(a) Genetic mapping of the MAA2 locus identified a region flanked by DXS985 and DXS6810 (ref. 3). Deletion mapping excluded the region extending proximally to between RPGR and OTC. Sequencing showed a nt 254C→T substitution in exon 4 of BCOR. Sequencing of females with OFCD from six families showed different termination, frameshift and splice site mutations. Individual OFCD7 had a deletion that included exons 9–15 of BCOR. (ad) Examples of BCOR point mutation electropherograms include exon 4 nt 254C→T substitution from an affected male with Lenz microphthalmia (b; see ref. 3 for pedigree); individual OFCD1, with an intron 8 splice-acceptor mutation (c); and individual OFCD2, with an intron 9 splice-acceptor mutation (d). Sequences of affected individual (left) and control (right) are shown with mutated bases arrowed. (e) Sequence alignment of the portion of the predicted human BCOR sequence that includes the conserved residue Pro85. This was aligned with that of four other sequences from GenBank and the D. rerio sequence cloned in this work.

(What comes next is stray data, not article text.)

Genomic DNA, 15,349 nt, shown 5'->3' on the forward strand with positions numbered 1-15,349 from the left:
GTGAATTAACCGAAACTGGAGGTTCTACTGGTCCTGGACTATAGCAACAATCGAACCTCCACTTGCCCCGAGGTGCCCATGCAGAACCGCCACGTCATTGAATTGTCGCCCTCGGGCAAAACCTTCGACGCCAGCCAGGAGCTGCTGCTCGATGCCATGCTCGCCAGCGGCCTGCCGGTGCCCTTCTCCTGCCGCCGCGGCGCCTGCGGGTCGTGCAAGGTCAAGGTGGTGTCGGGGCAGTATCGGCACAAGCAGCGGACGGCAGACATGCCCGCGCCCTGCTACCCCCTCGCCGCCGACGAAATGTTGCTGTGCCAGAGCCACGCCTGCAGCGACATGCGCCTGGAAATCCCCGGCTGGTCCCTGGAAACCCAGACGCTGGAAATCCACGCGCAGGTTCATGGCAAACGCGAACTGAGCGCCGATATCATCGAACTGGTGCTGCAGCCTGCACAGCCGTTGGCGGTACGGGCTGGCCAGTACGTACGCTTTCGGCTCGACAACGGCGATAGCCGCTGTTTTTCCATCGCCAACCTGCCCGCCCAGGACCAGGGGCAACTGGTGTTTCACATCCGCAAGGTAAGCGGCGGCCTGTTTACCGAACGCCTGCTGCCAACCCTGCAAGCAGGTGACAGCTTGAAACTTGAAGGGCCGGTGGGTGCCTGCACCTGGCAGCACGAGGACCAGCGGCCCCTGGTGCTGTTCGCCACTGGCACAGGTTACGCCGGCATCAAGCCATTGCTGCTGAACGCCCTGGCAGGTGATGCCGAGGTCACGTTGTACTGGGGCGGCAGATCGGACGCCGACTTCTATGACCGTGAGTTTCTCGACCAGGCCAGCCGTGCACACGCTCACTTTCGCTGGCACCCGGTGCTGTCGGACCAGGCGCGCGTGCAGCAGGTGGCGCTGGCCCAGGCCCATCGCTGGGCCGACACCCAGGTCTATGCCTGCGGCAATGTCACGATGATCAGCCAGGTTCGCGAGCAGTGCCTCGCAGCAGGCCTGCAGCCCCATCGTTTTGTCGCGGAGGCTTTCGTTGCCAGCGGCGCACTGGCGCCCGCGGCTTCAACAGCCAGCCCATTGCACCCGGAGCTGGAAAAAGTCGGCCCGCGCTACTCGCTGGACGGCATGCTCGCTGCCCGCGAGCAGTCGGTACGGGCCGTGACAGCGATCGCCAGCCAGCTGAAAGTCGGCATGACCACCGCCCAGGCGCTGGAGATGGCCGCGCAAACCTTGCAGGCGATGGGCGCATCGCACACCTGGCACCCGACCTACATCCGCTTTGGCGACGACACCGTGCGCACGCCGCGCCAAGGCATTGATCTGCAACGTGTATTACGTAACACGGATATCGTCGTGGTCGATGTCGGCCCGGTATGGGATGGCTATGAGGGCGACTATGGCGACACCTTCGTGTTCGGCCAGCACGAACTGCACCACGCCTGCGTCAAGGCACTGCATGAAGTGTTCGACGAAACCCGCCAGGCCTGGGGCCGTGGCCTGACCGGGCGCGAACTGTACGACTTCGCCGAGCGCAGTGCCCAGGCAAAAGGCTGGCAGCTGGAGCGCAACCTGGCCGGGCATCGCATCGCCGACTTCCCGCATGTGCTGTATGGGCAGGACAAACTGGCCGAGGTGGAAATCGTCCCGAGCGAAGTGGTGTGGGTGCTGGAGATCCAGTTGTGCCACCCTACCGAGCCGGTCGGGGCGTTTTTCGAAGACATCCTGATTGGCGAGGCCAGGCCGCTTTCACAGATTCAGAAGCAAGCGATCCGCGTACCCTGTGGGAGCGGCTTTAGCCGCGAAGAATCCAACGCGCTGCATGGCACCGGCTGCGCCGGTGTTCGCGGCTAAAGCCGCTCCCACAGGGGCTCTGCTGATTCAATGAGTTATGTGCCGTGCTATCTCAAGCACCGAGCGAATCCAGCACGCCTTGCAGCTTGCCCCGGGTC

Figure 2: Clinical features of OFCD.
figure 2

(ad) Features include mild microphthalmia and dysmorphic appearance with simple ears, elongated face and broad nasal tip (a), hammer-toe deformity (b), dental abnormalities with bilateral fused permanent upper incisors (c) and radiculomegaly of the lateral incisors shown on orthopantomogram (d).